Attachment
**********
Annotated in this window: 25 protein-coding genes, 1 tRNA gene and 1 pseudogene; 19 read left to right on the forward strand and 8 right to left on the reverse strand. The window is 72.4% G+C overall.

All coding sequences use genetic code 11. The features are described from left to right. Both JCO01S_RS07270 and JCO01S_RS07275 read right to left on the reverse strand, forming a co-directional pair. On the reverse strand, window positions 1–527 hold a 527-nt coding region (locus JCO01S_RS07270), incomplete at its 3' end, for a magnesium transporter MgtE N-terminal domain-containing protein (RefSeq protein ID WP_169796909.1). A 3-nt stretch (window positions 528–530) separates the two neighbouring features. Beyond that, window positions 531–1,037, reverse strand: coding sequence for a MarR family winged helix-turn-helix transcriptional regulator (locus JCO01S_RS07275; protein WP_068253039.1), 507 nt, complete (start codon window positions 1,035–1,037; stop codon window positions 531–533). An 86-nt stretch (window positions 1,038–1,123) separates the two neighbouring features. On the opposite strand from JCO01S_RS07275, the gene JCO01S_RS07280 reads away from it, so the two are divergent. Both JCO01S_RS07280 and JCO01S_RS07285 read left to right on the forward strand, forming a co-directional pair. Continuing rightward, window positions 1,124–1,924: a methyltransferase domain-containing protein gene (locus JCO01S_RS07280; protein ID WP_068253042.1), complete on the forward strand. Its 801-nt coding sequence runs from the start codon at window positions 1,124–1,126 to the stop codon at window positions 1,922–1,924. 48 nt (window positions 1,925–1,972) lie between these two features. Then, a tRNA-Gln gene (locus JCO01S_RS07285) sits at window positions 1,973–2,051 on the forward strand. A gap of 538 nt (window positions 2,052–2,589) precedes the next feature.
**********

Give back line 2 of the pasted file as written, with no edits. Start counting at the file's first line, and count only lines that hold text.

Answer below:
All coding sequences use genetic code 11. The features are described from left to right. Both JCO01S_RS07270 and JCO01S_RS07275 read right to left on the reverse strand, forming a co-directional pair. On the reverse strand, window positions 1–527 hold a 527-nt coding region (locus JCO01S_RS07270), incomplete at its 3' end, for a magnesium transporter MgtE N-terminal domain-containing protein (RefSeq protein ID WP_169796909.1). A 3-nt stretch (window positions 528–530) separates the two neighbouring features. Beyond that, window positions 531–1,037, reverse strand: coding sequence for a MarR family winged helix-turn-helix transcriptional regulator (locus JCO01S_RS07275; protein WP_068253039.1), 507 nt, complete (start codon window positions 1,035–1,037; stop codon window positions 531–533). An 86-nt stretch (window positions 1,038–1,123) separates the two neighbouring features. On the opposite strand from JCO01S_RS07275, the gene JCO01S_RS07280 reads away from it, so the two are divergent. Both JCO01S_RS07280 and JCO01S_RS07285 read left to right on the forward strand, forming a co-directional pair. Continuing rightward, window positions 1,124–1,924: a methyltransferase domain-containing protein gene (locus JCO01S_RS07280; protein ID WP_068253042.1), complete on the forward strand. Its 801-nt coding sequence runs from the start codon at window positions 1,124–1,126 to the stop codon at window positions 1,922–1,924. 48 nt (window positions 1,925–1,972) lie between these two features. Then, a tRNA-Gln gene (locus JCO01S_RS07285) sits at window positions 1,973–2,051 on the forward strand. A gap of 538 nt (window positions 2,052–2,589) precedes the next feature.